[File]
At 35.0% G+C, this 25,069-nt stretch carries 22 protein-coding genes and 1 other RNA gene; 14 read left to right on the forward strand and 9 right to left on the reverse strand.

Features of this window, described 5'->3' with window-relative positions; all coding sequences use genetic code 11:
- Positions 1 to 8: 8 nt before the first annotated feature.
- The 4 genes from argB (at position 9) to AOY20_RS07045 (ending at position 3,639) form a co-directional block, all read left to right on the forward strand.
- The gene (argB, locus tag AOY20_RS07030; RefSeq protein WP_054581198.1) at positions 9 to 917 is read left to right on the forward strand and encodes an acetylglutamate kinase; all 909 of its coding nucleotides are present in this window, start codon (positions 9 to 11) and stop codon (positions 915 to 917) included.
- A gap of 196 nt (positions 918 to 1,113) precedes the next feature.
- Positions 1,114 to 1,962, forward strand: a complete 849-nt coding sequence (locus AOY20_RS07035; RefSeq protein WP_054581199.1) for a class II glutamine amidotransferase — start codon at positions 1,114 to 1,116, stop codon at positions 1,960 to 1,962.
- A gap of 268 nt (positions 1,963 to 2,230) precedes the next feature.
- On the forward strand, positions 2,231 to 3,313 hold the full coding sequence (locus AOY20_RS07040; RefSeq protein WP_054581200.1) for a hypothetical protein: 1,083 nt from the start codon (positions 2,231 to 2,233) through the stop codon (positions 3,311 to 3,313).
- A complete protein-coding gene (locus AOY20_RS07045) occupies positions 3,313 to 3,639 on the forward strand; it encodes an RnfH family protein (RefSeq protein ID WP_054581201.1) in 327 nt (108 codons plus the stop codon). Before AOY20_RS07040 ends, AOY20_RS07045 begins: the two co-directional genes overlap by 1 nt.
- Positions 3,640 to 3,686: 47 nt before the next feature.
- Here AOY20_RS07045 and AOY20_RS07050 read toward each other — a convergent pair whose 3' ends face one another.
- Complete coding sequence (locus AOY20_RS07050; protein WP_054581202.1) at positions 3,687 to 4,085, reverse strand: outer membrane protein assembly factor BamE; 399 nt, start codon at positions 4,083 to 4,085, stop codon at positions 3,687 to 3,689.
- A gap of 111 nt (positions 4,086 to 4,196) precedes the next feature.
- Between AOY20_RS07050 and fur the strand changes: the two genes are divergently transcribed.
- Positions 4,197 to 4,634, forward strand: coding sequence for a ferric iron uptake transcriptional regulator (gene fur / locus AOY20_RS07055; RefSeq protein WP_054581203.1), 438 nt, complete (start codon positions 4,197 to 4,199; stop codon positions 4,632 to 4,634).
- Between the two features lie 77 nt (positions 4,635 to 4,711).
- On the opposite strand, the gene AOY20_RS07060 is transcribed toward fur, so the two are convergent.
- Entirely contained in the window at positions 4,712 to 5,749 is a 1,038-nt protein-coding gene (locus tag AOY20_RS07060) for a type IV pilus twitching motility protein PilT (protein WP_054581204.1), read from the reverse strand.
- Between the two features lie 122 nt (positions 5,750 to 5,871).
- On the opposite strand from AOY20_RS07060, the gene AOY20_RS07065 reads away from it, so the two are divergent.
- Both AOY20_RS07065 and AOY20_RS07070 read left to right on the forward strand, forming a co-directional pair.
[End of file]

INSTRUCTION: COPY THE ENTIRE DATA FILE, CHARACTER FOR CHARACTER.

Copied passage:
At 35.0% G+C, this 25,069-nt stretch carries 22 protein-coding genes and 1 other RNA gene; 14 read left to right on the forward strand and 9 right to left on the reverse strand.

Features of this window, described 5'->3' with window-relative positions; all coding sequences use genetic code 11:
- Positions 1 to 8: 8 nt before the first annotated feature.
- The 4 genes from argB (at position 9) to AOY20_RS07045 (ending at position 3,639) form a co-directional block, all read left to right on the forward strand.
- The gene (argB, locus tag AOY20_RS07030; RefSeq protein WP_054581198.1) at positions 9 to 917 is read left to right on the forward strand and encodes an acetylglutamate kinase; all 909 of its coding nucleotides are present in this window, start codon (positions 9 to 11) and stop codon (positions 915 to 917) included.
- A gap of 196 nt (positions 918 to 1,113) precedes the next feature.
- Positions 1,114 to 1,962, forward strand: a complete 849-nt coding sequence (locus AOY20_RS07035; RefSeq protein WP_054581199.1) for a class II glutamine amidotransferase — start codon at positions 1,114 to 1,116, stop codon at positions 1,960 to 1,962.
- A gap of 268 nt (positions 1,963 to 2,230) precedes the next feature.
- On the forward strand, positions 2,231 to 3,313 hold the full coding sequence (locus AOY20_RS07040; RefSeq protein WP_054581200.1) for a hypothetical protein: 1,083 nt from the start codon (positions 2,231 to 2,233) through the stop codon (positions 3,311 to 3,313).
- A complete protein-coding gene (locus AOY20_RS07045) occupies positions 3,313 to 3,639 on the forward strand; it encodes an RnfH family protein (RefSeq protein ID WP_054581201.1) in 327 nt (108 codons plus the stop codon). Before AOY20_RS07040 ends, AOY20_RS07045 begins: the two co-directional genes overlap by 1 nt.
- Positions 3,640 to 3,686: 47 nt before the next feature.
- Here AOY20_RS07045 and AOY20_RS07050 read toward each other — a convergent pair whose 3' ends face one another.
- Complete coding sequence (locus AOY20_RS07050; protein WP_054581202.1) at positions 3,687 to 4,085, reverse strand: outer membrane protein assembly factor BamE; 399 nt, start codon at positions 4,083 to 4,085, stop codon at positions 3,687 to 3,689.
- A gap of 111 nt (positions 4,086 to 4,196) precedes the next feature.
- Between AOY20_RS07050 and fur the strand changes: the two genes are divergently transcribed.
- Positions 4,197 to 4,634, forward strand: coding sequence for a ferric iron uptake transcriptional regulator (gene fur / locus AOY20_RS07055; RefSeq protein WP_054581203.1), 438 nt, complete (start codon positions 4,197 to 4,199; stop codon positions 4,632 to 4,634).
- Between the two features lie 77 nt (positions 4,635 to 4,711).
- On the opposite strand, the gene AOY20_RS07060 is transcribed toward fur, so the two are convergent.
- Entirely contained in the window at positions 4,712 to 5,749 is a 1,038-nt protein-coding gene (locus tag AOY20_RS07060) for a type IV pilus twitching motility protein PilT (protein WP_054581204.1), read from the reverse strand.
- Between the two features lie 122 nt (positions 5,750 to 5,871).
- On the opposite strand from AOY20_RS07060, the gene AOY20_RS07065 reads away from it, so the two are divergent.
- Both AOY20_RS07065 and AOY20_RS07070 read left to right on the forward strand, forming a co-directional pair.